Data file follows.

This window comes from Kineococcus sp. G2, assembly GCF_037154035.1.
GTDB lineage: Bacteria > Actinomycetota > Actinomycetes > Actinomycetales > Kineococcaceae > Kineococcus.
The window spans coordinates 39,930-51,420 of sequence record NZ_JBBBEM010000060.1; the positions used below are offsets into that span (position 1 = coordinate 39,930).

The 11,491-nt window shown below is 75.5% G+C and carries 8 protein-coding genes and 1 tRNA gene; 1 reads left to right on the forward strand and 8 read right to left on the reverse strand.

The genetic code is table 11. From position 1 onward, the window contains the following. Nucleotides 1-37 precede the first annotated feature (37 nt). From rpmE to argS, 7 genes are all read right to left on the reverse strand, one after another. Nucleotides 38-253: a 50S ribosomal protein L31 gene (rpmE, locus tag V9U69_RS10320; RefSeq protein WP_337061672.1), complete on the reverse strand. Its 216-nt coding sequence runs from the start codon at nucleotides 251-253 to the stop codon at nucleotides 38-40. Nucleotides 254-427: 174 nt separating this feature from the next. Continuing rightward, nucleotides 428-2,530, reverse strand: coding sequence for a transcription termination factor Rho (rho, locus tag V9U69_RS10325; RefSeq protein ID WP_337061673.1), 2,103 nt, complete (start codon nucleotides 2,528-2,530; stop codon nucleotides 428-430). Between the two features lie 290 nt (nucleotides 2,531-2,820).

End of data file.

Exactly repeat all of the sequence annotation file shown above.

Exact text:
This window comes from Kineococcus sp. G2, assembly GCF_037154035.1.
GTDB lineage: Bacteria > Actinomycetota > Actinomycetes > Actinomycetales > Kineococcaceae > Kineococcus.
The window spans coordinates 39,930-51,420 of sequence record NZ_JBBBEM010000060.1; the positions used below are offsets into that span (position 1 = coordinate 39,930).

The 11,491-nt window shown below is 75.5% G+C and carries 8 protein-coding genes and 1 tRNA gene; 1 reads left to right on the forward strand and 8 read right to left on the reverse strand.

The genetic code is table 11. From position 1 onward, the window contains the following. Nucleotides 1-37 precede the first annotated feature (37 nt). From rpmE to argS, 7 genes are all read right to left on the reverse strand, one after another. Nucleotides 38-253: a 50S ribosomal protein L31 gene (rpmE, locus tag V9U69_RS10320; RefSeq protein WP_337061672.1), complete on the reverse strand. Its 216-nt coding sequence runs from the start codon at nucleotides 251-253 to the stop codon at nucleotides 38-40. Nucleotides 254-427: 174 nt separating this feature from the next. Continuing rightward, nucleotides 428-2,530, reverse strand: coding sequence for a transcription termination factor Rho (rho, locus tag V9U69_RS10325; RefSeq protein ID WP_337061673.1), 2,103 nt, complete (start codon nucleotides 2,528-2,530; stop codon nucleotides 428-430). Between the two features lie 290 nt (nucleotides 2,531-2,820).